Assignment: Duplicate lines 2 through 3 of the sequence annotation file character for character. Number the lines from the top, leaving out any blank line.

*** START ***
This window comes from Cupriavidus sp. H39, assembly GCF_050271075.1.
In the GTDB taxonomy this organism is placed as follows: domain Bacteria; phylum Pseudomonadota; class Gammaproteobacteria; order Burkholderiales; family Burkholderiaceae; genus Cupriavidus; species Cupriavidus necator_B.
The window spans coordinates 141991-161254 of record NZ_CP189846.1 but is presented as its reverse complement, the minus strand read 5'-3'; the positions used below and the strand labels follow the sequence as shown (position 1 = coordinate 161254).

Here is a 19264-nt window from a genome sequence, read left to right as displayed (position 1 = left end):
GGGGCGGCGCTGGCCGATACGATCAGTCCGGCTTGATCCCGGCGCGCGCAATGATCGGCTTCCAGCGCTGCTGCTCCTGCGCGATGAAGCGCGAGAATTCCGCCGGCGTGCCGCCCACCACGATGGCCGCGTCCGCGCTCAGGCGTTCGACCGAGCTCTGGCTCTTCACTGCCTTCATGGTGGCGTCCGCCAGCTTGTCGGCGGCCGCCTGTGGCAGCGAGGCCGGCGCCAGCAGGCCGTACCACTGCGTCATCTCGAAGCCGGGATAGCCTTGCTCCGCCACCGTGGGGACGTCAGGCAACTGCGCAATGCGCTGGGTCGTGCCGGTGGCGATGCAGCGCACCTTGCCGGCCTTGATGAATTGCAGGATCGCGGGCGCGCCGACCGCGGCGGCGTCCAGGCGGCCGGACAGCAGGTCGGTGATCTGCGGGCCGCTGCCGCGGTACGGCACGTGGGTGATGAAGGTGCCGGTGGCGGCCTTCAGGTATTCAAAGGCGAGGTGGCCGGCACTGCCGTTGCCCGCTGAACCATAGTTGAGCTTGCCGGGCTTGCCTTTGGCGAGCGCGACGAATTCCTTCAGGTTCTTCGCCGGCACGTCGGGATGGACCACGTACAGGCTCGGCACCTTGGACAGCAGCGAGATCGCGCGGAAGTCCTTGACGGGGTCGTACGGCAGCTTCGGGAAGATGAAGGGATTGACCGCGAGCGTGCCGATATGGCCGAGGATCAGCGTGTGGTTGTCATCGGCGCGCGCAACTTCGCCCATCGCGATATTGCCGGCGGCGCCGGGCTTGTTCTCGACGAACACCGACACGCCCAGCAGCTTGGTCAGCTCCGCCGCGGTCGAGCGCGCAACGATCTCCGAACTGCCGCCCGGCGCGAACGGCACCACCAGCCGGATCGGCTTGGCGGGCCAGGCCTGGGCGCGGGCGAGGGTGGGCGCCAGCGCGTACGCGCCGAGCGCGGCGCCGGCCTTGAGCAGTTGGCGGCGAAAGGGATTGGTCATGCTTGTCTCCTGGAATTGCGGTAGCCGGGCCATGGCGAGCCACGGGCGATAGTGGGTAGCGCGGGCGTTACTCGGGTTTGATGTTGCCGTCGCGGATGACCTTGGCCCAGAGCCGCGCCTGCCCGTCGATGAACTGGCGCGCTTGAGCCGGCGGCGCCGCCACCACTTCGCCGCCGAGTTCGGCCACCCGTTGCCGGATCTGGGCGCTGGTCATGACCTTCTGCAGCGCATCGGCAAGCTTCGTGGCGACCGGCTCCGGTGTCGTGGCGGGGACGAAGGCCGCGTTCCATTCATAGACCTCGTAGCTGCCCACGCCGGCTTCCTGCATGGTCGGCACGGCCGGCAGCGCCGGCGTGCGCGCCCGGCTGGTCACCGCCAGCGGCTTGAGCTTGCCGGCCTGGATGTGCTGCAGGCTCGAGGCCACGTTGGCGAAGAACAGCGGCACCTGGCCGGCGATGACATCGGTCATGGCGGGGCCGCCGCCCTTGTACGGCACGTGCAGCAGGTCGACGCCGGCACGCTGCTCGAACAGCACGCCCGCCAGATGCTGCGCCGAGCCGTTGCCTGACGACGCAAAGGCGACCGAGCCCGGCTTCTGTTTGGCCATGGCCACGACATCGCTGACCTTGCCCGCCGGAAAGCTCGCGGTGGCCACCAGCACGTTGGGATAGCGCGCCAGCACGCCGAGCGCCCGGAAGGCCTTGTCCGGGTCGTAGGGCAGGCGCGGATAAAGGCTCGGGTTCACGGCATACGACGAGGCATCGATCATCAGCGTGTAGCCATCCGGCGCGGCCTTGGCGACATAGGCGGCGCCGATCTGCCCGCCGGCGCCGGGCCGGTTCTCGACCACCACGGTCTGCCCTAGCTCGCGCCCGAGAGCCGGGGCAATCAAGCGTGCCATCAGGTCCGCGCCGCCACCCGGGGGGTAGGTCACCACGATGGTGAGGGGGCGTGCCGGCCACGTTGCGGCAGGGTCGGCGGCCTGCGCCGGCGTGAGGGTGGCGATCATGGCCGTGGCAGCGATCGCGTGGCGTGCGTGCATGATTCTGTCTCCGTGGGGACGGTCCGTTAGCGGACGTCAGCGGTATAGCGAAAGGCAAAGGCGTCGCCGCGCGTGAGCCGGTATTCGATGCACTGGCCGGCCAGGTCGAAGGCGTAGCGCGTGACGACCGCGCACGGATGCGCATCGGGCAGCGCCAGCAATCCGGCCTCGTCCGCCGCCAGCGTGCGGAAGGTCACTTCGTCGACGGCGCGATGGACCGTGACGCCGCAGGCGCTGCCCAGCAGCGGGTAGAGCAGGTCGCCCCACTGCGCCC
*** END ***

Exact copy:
In the GTDB taxonomy this organism is placed as follows: domain Bacteria; phylum Pseudomonadota; class Gammaproteobacteria; order Burkholderiales; family Burkholderiaceae; genus Cupriavidus; species Cupriavidus necator_B.
The window spans coordinates 141991-161254 of record NZ_CP189846.1 but is presented as its reverse complement, the minus strand read 5'-3'; the positions used below and the strand labels follow the sequence as shown (position 1 = coordinate 161254).